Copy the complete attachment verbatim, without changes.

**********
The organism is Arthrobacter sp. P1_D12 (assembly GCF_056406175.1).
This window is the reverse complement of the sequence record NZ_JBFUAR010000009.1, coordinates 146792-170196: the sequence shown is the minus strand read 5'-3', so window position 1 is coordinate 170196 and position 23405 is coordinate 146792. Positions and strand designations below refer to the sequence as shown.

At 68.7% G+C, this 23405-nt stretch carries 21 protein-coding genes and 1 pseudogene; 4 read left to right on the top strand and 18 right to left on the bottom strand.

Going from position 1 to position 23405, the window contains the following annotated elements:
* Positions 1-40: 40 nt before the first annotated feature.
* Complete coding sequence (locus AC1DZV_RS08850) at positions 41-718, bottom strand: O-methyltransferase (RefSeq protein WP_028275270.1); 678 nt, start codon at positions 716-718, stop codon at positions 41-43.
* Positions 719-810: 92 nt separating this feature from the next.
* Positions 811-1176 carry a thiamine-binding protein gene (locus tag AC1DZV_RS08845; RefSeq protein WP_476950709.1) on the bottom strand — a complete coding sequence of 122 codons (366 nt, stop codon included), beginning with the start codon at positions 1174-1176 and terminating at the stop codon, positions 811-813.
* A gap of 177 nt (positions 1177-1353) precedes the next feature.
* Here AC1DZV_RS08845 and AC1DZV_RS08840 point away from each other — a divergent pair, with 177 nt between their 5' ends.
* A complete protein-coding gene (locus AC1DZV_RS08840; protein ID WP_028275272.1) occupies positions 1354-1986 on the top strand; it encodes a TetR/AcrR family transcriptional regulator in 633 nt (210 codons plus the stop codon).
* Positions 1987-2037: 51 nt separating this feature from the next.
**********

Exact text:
The organism is Arthrobacter sp. P1_D12 (assembly GCF_056406175.1).
This window is the reverse complement of the sequence record NZ_JBFUAR010000009.1, coordinates 146792-170196: the sequence shown is the minus strand read 5'-3', so window position 1 is coordinate 170196 and position 23405 is coordinate 146792. Positions and strand designations below refer to the sequence as shown.

At 68.7% G+C, this 23405-nt stretch carries 21 protein-coding genes and 1 pseudogene; 4 read left to right on the top strand and 18 right to left on the bottom strand.

Going from position 1 to position 23405, the window contains the following annotated elements:
* Positions 1-40: 40 nt before the first annotated feature.
* Complete coding sequence (locus AC1DZV_RS08850) at positions 41-718, bottom strand: O-methyltransferase (RefSeq protein WP_028275270.1); 678 nt, start codon at positions 716-718, stop codon at positions 41-43.
* Positions 719-810: 92 nt separating this feature from the next.
* Positions 811-1176 carry a thiamine-binding protein gene (locus tag AC1DZV_RS08845; RefSeq protein WP_476950709.1) on the bottom strand — a complete coding sequence of 122 codons (366 nt, stop codon included), beginning with the start codon at positions 1174-1176 and terminating at the stop codon, positions 811-813.
* A gap of 177 nt (positions 1177-1353) precedes the next feature.
* Here AC1DZV_RS08845 and AC1DZV_RS08840 point away from each other — a divergent pair, with 177 nt between their 5' ends.
* A complete protein-coding gene (locus AC1DZV_RS08840; protein ID WP_028275272.1) occupies positions 1354-1986 on the top strand; it encodes a TetR/AcrR family transcriptional regulator in 633 nt (210 codons plus the stop codon).
* Positions 1987-2037: 51 nt separating this feature from the next.